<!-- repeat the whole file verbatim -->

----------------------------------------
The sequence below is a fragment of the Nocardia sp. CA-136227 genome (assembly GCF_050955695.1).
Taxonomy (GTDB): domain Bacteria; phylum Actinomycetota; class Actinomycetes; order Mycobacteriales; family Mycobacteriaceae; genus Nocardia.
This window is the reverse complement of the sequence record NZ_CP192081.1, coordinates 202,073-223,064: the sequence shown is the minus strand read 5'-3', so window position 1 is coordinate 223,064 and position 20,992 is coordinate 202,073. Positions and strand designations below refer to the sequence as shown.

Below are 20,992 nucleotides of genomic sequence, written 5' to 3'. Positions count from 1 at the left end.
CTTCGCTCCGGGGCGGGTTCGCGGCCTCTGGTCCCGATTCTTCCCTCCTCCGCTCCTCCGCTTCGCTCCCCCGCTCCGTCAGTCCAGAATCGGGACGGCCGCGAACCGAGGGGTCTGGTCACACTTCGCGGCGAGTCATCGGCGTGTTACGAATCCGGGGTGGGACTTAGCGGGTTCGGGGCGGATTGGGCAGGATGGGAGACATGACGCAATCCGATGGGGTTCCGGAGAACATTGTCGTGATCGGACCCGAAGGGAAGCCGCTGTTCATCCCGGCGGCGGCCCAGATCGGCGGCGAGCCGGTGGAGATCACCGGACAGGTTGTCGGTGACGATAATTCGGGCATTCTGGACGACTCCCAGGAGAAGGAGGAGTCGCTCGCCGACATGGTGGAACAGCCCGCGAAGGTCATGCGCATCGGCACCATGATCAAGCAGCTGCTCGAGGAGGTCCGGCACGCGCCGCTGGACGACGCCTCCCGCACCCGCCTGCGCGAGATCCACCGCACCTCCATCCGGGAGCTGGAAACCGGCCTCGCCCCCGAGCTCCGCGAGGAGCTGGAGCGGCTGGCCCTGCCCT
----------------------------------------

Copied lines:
The sequence below is a fragment of the Nocardia sp. CA-136227 genome (assembly GCF_050955695.1).
Taxonomy (GTDB): domain Bacteria; phylum Actinomycetota; class Actinomycetes; order Mycobacteriales; family Mycobacteriaceae; genus Nocardia.
This window is the reverse complement of the sequence record NZ_CP192081.1, coordinates 202,073-223,064: the sequence shown is the minus strand read 5'-3', so window position 1 is coordinate 223,064 and position 20,992 is coordinate 202,073. Positions and strand designations below refer to the sequence as shown.

Below are 20,992 nucleotides of genomic sequence, written 5' to 3'. Positions count from 1 at the left end.
CTTCGCTCCGGGGCGGGTTCGCGGCCTCTGGTCCCGATTCTTCCCTCCTCCGCTCCTCCGCTTCGCTCCCCCGCTCCGTCAGTCCAGAATCGGGACGGCCGCGAACCGAGGGGTCTGGTCACACTTCGCGGCGAGTCATCGGCGTGTTACGAATCCGGGGTGGGACTTAGCGGGTTCGGGGCGGATTGGGCAGGATGGGAGACATGACGCAATCCGATGGGGTTCCGGAGAACATTGTCGTGATCGGACCCGAAGGGAAGCCGCTGTTCATCCCGGCGGCGGCCCAGATCGGCGGCGAGCCGGTGGAGATCACCGGACAGGTTGTCGGTGACGATAATTCGGGCATTCTGGACGACTCCCAGGAGAAGGAGGAGTCGCTCGCCGACATGGTGGAACAGCCCGCGAAGGTCATGCGCATCGGCACCATGATCAAGCAGCTGCTCGAGGAGGTCCGGCACGCGCCGCTGGACGACGCCTCCCGCACCCGCCTGCGCGAGATCCACCGCACCTCCATCCGGGAGCTGGAAACCGGCCTCGCCCCCGAGCTCCGCGAGGAGCTGGAGCGGCTGGCCCTGCCCT